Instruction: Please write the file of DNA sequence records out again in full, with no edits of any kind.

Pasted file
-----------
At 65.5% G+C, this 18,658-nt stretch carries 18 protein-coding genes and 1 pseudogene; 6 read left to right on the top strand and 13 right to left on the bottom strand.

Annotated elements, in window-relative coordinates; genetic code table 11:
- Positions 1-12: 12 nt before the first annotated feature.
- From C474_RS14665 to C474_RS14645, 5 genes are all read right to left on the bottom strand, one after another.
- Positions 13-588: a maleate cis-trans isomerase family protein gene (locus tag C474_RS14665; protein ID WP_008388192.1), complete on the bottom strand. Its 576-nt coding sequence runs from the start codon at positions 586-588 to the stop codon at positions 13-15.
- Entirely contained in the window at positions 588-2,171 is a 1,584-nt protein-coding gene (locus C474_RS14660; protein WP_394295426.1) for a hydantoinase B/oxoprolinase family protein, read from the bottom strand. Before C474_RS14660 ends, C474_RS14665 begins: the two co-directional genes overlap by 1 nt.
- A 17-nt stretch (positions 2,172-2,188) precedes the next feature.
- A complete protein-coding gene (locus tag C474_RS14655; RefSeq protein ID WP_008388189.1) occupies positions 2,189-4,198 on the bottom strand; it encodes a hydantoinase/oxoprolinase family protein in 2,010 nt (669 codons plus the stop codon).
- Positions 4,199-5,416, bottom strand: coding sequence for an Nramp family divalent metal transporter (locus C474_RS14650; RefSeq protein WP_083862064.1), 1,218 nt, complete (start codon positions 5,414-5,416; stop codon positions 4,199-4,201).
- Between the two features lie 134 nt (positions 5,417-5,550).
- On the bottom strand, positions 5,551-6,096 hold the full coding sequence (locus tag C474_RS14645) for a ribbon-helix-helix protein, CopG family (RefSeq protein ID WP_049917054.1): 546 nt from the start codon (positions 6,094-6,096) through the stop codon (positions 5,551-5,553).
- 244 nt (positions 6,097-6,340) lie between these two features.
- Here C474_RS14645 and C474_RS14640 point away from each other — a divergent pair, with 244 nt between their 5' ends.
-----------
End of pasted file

At 65.5% G+C, this 18,658-nt stretch carries 18 protein-coding genes and 1 pseudogene; 6 read left to right on the top strand and 13 right to left on the bottom strand.

Annotated elements, in window-relative coordinates; genetic code table 11:
- Positions 1-12: 12 nt before the first annotated feature.
- From C474_RS14665 to C474_RS14645, 5 genes are all read right to left on the bottom strand, one after another.
- Positions 13-588: a maleate cis-trans isomerase family protein gene (locus tag C474_RS14665; protein ID WP_008388192.1), complete on the bottom strand. Its 576-nt coding sequence runs from the start codon at positions 586-588 to the stop codon at positions 13-15.
- Entirely contained in the window at positions 588-2,171 is a 1,584-nt protein-coding gene (locus C474_RS14660; protein WP_394295426.1) for a hydantoinase B/oxoprolinase family protein, read from the bottom strand. Before C474_RS14660 ends, C474_RS14665 begins: the two co-directional genes overlap by 1 nt.
- A 17-nt stretch (positions 2,172-2,188) precedes the next feature.
- A complete protein-coding gene (locus tag C474_RS14655; RefSeq protein ID WP_008388189.1) occupies positions 2,189-4,198 on the bottom strand; it encodes a hydantoinase/oxoprolinase family protein in 2,010 nt (669 codons plus the stop codon).
- Positions 4,199-5,416, bottom strand: coding sequence for an Nramp family divalent metal transporter (locus C474_RS14650; RefSeq protein WP_083862064.1), 1,218 nt, complete (start codon positions 5,414-5,416; stop codon positions 4,199-4,201).
- Between the two features lie 134 nt (positions 5,417-5,550).
- On the bottom strand, positions 5,551-6,096 hold the full coding sequence (locus tag C474_RS14645) for a ribbon-helix-helix protein, CopG family (RefSeq protein ID WP_049917054.1): 546 nt from the start codon (positions 6,094-6,096) through the stop codon (positions 5,551-5,553).
- 244 nt (positions 6,097-6,340) lie between these two features.
- Here C474_RS14645 and C474_RS14640 point away from each other — a divergent pair, with 244 nt between their 5' ends.